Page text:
The Wife Between Us, written by Greer Hendricks and Sarah Pekkanen, was the last First Reads Goodreads giveaway (Advanced Readers’ Edition/uncorrected proof) that this pedometer geek reader had the pleasure of reading. This partnership has written a terrific thriller, and this is the extended review.
The Wife Between Us
By Greer Hendricks and Sarah Pekkanen
Published by St. Martin’s Press, 2018
From the back cover of this uncorrected proof:
You will assume you are reading about a jealous wife.
You will assume she is obsessed with her replacement–a woman who is about to enter a new marriage with the man she loves.
You will assume you know the anatomy of the relationships.
Read between the lies.
This blurb sums up this twist-filled thriller, which is told from the perspective of Vanessa, the wife who is newly divorced from Richard Thompson.
As Vanessa’s life seems to spiral out of control (she is living with her aunt; she is drinking too much; she contacts Richard’s fiancée one too many times), the reader wonders what is going on. Is she an unreliable narrator, or is she the sanest person around? What is the connection between Vanessa and Nellie?
Because this is to be a (nearly) spoiler-free review, this reader will say that the story is riveting. The characters seem, on the surface, to be obvious and simple, but they are anything but; they are complex with layers as the narrative unfolds. The story is laid out in such exquisite slowness that the reader flies through the pages to figure out how all the connections work.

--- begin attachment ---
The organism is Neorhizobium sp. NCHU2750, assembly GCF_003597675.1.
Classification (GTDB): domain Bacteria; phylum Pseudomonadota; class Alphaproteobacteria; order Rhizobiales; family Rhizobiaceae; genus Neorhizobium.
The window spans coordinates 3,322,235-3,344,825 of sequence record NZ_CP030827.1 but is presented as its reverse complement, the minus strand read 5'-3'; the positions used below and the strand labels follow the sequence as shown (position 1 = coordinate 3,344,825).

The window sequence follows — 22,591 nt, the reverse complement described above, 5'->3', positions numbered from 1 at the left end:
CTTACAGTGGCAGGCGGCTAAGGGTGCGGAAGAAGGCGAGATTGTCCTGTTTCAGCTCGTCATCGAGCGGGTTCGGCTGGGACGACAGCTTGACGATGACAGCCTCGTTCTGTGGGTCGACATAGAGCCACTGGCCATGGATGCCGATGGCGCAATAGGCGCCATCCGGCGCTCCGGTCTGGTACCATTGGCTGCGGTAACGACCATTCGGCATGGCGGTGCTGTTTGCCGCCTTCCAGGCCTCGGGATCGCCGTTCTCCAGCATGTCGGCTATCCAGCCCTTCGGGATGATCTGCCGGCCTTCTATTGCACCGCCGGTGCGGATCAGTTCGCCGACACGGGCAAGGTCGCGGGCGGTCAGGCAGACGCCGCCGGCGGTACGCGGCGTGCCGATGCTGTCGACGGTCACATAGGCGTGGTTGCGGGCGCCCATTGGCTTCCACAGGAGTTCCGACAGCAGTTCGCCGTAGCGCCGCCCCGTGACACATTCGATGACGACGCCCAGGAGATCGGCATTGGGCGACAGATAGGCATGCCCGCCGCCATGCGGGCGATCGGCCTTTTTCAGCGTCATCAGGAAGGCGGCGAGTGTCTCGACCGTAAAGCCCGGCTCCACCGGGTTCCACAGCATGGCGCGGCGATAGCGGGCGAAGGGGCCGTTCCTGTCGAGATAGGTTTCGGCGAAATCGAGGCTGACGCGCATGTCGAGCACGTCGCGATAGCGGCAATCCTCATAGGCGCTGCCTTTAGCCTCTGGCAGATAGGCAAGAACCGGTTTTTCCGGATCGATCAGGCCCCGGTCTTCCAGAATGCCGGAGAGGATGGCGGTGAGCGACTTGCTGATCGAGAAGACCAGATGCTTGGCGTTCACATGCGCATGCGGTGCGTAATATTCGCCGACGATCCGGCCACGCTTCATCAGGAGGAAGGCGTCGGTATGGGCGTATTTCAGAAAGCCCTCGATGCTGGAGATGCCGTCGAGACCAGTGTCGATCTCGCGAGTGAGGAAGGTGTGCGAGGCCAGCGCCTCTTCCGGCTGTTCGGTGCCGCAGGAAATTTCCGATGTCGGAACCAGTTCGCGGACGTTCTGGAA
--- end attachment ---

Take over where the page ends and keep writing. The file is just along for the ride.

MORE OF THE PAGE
This is a read that will keep the reader guessing until the very end, and even when it starts to make sense, another surprise (or three) is right around the corner.
To say it simply, this thriller is brilliant. It may be the best book this reader has experienced this year. For reading it is an experience. Certain passages were re-read to appreciate the twists. This reader is looking forward to reading another novel by this writing duo.
A few quotes from the book of interest:
“Gaze detection, it’s called—our ability to sense when someone is observing us. An entire system of the human brain is devoted to this genetic inheritance from our ancestors, who relied on the trait to avoid becoming an animal’s prey.” (page 3)
“She is oblivious to what I have done to her.
“She is unaware of the damage I have wrought; the ruin I have set in motion.
“To this beautiful young woman with the heart-shaped face and lush body—the woman my husband Richard, left me for—I’m as invisible as the pigeon scavenging on the sidewalk next to me.” (pages 3,4)
“She has no idea what will happen to her if she continues like this.
“None at all.” (page 4)
“I was happy, I think, but I wonder now if my memory is playing tricks on me. If it is giving me the gift of an illusion. We all layer them over our remembrances; the filters through which we want to see our lives.” (page 96)